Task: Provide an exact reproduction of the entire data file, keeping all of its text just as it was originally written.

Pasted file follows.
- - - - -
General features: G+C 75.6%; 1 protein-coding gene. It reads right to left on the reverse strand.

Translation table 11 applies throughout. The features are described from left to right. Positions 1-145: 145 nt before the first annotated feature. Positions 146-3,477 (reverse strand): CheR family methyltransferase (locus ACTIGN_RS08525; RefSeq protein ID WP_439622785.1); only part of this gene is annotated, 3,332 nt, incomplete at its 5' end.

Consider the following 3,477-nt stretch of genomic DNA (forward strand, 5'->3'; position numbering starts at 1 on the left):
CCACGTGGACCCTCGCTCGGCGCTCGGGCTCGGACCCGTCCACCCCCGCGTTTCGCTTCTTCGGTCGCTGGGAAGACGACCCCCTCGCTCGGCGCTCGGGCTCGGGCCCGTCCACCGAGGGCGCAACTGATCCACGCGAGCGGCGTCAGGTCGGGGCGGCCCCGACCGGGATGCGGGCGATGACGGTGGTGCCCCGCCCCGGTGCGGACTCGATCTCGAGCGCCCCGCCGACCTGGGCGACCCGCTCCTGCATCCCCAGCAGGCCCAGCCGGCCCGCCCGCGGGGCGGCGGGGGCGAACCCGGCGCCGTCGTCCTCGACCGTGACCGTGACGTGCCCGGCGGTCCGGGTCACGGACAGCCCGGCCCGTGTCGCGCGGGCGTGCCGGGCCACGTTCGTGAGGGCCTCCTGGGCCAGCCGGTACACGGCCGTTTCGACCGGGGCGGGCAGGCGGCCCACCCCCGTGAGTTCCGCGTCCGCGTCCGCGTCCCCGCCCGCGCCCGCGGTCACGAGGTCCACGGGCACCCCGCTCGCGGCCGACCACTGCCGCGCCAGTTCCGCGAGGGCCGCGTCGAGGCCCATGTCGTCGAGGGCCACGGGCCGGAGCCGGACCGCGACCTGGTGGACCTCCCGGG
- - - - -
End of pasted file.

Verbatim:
General features: G+C 75.6%; 1 protein-coding gene. It reads right to left on the reverse strand.

Translation table 11 applies throughout. The features are described from left to right. Positions 1-145: 145 nt before the first annotated feature. Positions 146-3,477 (reverse strand): CheR family methyltransferase (locus ACTIGN_RS08525; RefSeq protein ID WP_439622785.1); only part of this gene is annotated, 3,332 nt, incomplete at its 5' end.

Consider the following 3,477-nt stretch of genomic DNA (forward strand, 5'->3'; position numbering starts at 1 on the left):
CCACGTGGACCCTCGCTCGGCGCTCGGGCTCGGACCCGTCCACCCCCGCGTTTCGCTTCTTCGGTCGCTGGGAAGACGACCCCCTCGCTCGGCGCTCGGGCTCGGGCCCGTCCACCGAGGGCGCAACTGATCCACGCGAGCGGCGTCAGGTCGGGGCGGCCCCGACCGGGATGCGGGCGATGACGGTGGTGCCCCGCCCCGGTGCGGACTCGATCTCGAGCGCCCCGCCGACCTGGGCGACCCGCTCCTGCATCCCCAGCAGGCCCAGCCGGCCCGCCCGCGGGGCGGCGGGGGCGAACCCGGCGCCGTCGTCCTCGACCGTGACCGTGACGTGCCCGGCGGTCCGGGTCACGGACAGCCCGGCCCGTGTCGCGCGGGCGTGCCGGGCCACGTTCGTGAGGGCCTCCTGGGCCAGCCGGTACACGGCCGTTTCGACCGGGGCGGGCAGGCGGCCCACCCCCGTGAGTTCCGCGTCCGCGTCCGCGTCCCCGCCCGCGCCCGCGGTCACGAGGTCCACGGGCACCCCGCTCGCGGCCGACCACTGCCGCGCCAGTTCCGCGAGGGCCGCGTCGAGGCCCATGTCGTCGAGGGCCACGGGCCGGAGCCGGACCGCGACCTGGTGGACCTCCCGGG